So without further ado...
Using the word "retard" to describe me hurts
By John Franklin Stephens September 1, 2008
A lot of people are talking about the movie "Tropic Thunder." One of the reasons that it is being talked about is that the characters use the term "retard" over and over. They use it the same way that kids do all the time, to jokingly insult one another.
The people who made the movie, DreamWorks and Paramount, and many of the critics who have reviewed it, say that the term is being used by characters who are dumb and shallow themselves.
You see, we are supposed to get the joke that it is only the dumb and shallow people who use a term that means dumb and shallow. My dad tells me that this is called "irony."
So, what's the big deal?
Let me try to explain.
I am a 26-year-old man with Down Syndrome. I am very lucky. Even though I was born with this intellectual disability, I do pretty well and have a good life. I live and work in the community. I count as friends the people I went to school with and the people I meet in my job.
Every day I get closer to living a life like yours.
I am a Global Messenger for Special Olympics and make speeches to people all over the country. I once spoke to over 10,000 people at the Richmond Coliseum. I realize that I am a voice for other people with intellectual disabilities who cannot easily speak for themselves. I thank God that he gave me this chance to be someone's voice.
The hardest thing about having an intellectual disability is the loneliness. We process information slower than everyone else. So even normal conversation is a constant battle for us not to lose touch with what the rest of you are saying. Most of the time the words and thoughts just go too fast for us to keep up, and when we finally say something it seems out of place.
We are aware when all the rest of you stop and just look at us. We are aware when you look at us and just say, "unh huh," and then move on, talking to each other. You mean no harm, but you have no idea how alone we feel even when we are with you.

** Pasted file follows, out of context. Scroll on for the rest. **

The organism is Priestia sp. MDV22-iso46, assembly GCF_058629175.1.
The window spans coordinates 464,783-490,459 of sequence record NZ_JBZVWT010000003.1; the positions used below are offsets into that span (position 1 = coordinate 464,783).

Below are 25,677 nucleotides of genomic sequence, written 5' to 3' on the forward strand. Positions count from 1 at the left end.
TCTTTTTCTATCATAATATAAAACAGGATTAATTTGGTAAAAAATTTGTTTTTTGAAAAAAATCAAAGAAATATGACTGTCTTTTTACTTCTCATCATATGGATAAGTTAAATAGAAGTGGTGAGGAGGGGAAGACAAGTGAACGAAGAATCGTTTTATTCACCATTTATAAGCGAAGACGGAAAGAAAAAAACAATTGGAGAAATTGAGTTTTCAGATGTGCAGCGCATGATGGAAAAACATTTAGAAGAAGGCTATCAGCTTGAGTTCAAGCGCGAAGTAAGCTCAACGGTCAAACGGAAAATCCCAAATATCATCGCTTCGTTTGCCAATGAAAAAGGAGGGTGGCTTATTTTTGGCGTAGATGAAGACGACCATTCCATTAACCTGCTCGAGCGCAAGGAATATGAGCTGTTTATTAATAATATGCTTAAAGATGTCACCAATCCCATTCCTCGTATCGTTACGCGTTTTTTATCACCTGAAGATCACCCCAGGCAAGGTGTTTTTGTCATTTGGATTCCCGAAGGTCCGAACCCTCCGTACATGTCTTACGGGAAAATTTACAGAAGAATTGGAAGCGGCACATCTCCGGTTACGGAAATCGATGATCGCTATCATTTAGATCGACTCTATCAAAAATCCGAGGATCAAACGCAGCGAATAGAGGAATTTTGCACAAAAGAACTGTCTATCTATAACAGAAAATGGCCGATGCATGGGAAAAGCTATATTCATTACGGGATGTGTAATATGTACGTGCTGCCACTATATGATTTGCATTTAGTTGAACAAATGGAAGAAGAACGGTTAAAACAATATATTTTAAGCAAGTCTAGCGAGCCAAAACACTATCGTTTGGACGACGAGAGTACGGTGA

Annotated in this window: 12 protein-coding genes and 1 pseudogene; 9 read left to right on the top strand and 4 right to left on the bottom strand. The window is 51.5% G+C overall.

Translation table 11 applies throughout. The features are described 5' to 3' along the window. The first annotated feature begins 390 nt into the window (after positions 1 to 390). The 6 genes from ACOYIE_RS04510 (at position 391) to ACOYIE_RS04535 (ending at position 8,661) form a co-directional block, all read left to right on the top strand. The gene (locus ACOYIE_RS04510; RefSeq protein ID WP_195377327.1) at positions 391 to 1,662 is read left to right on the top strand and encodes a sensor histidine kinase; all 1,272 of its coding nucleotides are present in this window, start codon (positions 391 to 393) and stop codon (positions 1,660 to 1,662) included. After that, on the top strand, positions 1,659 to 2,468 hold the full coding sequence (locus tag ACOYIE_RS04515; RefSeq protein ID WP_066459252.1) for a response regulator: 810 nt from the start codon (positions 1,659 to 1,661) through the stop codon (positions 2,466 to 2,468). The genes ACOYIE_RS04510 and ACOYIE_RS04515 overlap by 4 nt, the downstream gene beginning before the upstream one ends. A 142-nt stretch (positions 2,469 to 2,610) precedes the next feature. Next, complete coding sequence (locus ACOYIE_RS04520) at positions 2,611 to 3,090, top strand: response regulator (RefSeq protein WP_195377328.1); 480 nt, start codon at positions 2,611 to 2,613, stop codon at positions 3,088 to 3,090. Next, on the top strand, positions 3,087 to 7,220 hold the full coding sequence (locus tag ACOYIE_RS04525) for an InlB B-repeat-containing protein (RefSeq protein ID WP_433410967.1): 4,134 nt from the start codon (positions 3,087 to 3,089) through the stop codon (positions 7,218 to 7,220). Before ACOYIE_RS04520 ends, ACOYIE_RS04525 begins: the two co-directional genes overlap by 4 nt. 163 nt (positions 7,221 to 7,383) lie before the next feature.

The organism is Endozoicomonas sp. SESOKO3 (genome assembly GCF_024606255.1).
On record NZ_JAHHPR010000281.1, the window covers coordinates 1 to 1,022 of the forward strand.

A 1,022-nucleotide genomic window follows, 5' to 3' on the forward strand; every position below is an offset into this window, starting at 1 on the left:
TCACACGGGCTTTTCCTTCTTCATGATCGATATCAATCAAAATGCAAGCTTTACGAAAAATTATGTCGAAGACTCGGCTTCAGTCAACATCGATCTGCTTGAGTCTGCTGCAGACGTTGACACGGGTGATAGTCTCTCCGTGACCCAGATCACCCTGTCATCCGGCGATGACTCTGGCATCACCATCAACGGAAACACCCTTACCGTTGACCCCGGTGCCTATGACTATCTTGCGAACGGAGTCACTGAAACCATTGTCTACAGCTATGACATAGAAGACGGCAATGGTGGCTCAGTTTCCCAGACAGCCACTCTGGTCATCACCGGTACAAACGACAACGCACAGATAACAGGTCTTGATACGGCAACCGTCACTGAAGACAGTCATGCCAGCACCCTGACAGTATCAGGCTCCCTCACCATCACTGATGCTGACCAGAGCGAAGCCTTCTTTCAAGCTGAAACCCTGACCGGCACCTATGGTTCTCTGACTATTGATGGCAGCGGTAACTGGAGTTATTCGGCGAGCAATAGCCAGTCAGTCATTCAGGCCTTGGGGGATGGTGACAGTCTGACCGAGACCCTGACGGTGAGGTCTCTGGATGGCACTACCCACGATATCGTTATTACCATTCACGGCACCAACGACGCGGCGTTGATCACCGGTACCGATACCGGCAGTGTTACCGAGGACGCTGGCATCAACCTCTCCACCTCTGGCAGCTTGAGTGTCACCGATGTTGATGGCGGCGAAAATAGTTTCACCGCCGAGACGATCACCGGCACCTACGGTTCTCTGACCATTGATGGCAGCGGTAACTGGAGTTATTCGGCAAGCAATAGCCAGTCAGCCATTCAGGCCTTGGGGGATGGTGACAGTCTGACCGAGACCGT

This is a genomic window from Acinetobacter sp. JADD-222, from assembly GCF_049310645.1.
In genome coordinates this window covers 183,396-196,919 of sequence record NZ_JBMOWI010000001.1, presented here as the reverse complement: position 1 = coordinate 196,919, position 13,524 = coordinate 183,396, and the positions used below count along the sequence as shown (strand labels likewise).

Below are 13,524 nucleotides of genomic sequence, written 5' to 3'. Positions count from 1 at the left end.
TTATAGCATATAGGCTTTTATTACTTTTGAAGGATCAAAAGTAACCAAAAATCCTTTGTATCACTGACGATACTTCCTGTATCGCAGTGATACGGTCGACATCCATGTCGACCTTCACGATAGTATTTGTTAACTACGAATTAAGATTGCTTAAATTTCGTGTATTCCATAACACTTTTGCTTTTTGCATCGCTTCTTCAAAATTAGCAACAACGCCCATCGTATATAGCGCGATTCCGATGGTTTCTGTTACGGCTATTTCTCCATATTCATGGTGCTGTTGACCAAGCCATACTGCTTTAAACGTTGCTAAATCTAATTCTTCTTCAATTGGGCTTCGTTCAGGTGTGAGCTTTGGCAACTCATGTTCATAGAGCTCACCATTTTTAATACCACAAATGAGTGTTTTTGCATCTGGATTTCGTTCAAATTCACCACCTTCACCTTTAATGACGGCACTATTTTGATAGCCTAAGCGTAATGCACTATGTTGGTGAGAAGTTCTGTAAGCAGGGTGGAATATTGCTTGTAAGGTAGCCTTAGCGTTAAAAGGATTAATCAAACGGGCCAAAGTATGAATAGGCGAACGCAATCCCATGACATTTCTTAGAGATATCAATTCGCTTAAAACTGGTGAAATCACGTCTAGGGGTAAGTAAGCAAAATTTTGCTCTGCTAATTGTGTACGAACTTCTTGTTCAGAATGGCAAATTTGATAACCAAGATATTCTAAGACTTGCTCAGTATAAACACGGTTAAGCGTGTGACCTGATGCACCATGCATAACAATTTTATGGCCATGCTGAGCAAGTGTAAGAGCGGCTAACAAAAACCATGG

That is why I love being a Global Messenger. I work for days telling my dad what I want to talk about and he tries to write it down for me. Then we do it over and over until we have something that says what I mean. We wrote this letter the same way.
So, what's wrong with "retard"? I can only tell you what it means to me and people like me when we hear it. It means that the rest of you are excluding us from your group. We are something that is not like you and something that none of you would ever want to be. We are something outside the "in" group. We are someone that is not your kind.
I want you to know that it hurts to be left out here, alone. Nothing scares me as much as feeling all alone in a world that moves so much faster than I do.
You don't mean to make me feel that way. In fact, like I say in some of my speeches, "I have always depended on the kindness of strangers," and it works out OK most of the time. Still, it hurts and scares me when I am the only person with intellectual disabilities on the bus and young people start making "retard" jokes or references.
Please put yourself on that bus and fill the bus with people who are different from you. Imagine that they start making jokes using a term that describes you. It hurts and it is scary.
Last, I get the joke — the irony — that only dumb and shallow people are using a term that means dumb and shallow. The problem is, it is only funny if you think a "retard" is someone dumb and shallow. I am not those things, but every time the term is used it tells young people that it is OK to think of me that way and to keep me on the outside.
That is why using "retard" is a big deal to people like me.
John Franklin Stephens is a Special Olympics Virginia athlete and Global Messenger who lives in Fairfax, Va. Be a fan of Dignity, Inclusion, Acceptance, and Respect. Take the R-Word pledge today at www.r-word.org
for new parents of a child with Down syndrome ..."There’s so much to consider! About learning how to manage prejudice, and about what to say and when to say it, and about how to juggle schedules and therapies and all that. There’s forgiveness, for all of us, and strength, and love, and hope, too. And faith, in yourself, and your child. Let your child show you the way. You will find it, together, and it will be amazing. It will be all the things you hoped it would be; it’s all there, waiting for you."